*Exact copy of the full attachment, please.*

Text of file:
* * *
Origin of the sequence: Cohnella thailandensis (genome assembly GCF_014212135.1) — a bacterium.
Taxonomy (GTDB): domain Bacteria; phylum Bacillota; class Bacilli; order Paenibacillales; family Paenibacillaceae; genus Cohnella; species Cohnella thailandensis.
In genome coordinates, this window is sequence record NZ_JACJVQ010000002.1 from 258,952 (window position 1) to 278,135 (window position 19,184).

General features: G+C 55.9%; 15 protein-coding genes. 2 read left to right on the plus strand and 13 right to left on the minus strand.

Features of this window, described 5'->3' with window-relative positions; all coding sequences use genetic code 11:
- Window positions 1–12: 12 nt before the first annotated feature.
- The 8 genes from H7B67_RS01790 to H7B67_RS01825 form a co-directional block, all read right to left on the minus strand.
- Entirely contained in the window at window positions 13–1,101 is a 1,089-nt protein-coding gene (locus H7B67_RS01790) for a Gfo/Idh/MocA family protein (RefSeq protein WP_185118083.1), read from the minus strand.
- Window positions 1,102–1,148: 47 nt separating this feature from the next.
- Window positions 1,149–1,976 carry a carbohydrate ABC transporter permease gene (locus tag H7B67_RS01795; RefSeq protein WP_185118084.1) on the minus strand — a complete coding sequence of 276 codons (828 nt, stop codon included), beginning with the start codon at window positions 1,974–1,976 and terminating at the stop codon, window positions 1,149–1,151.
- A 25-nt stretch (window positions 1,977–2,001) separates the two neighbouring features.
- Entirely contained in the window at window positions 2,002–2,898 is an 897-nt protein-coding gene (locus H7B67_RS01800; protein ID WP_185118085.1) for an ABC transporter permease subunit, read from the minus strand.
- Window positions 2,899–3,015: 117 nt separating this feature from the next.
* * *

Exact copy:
Origin of the sequence: Cohnella thailandensis (genome assembly GCF_014212135.1) — a bacterium.
Taxonomy (GTDB): domain Bacteria; phylum Bacillota; class Bacilli; order Paenibacillales; family Paenibacillaceae; genus Cohnella; species Cohnella thailandensis.
In genome coordinates, this window is sequence record NZ_JACJVQ010000002.1 from 258,952 (window position 1) to 278,135 (window position 19,184).

General features: G+C 55.9%; 15 protein-coding genes. 2 read left to right on the plus strand and 13 right to left on the minus strand.

Features of this window, described 5'->3' with window-relative positions; all coding sequences use genetic code 11:
- Window positions 1–12: 12 nt before the first annotated feature.
- The 8 genes from H7B67_RS01790 to H7B67_RS01825 form a co-directional block, all read right to left on the minus strand.
- Entirely contained in the window at window positions 13–1,101 is a 1,089-nt protein-coding gene (locus H7B67_RS01790) for a Gfo/Idh/MocA family protein (RefSeq protein WP_185118083.1), read from the minus strand.
- Window positions 1,102–1,148: 47 nt separating this feature from the next.
- Window positions 1,149–1,976 carry a carbohydrate ABC transporter permease gene (locus tag H7B67_RS01795; RefSeq protein WP_185118084.1) on the minus strand — a complete coding sequence of 276 codons (828 nt, stop codon included), beginning with the start codon at window positions 1,974–1,976 and terminating at the stop codon, window positions 1,149–1,151.
- A 25-nt stretch (window positions 1,977–2,001) separates the two neighbouring features.
- Entirely contained in the window at window positions 2,002–2,898 is an 897-nt protein-coding gene (locus H7B67_RS01800; protein ID WP_185118085.1) for an ABC transporter permease subunit, read from the minus strand.
- Window positions 2,899–3,015: 117 nt separating this feature from the next.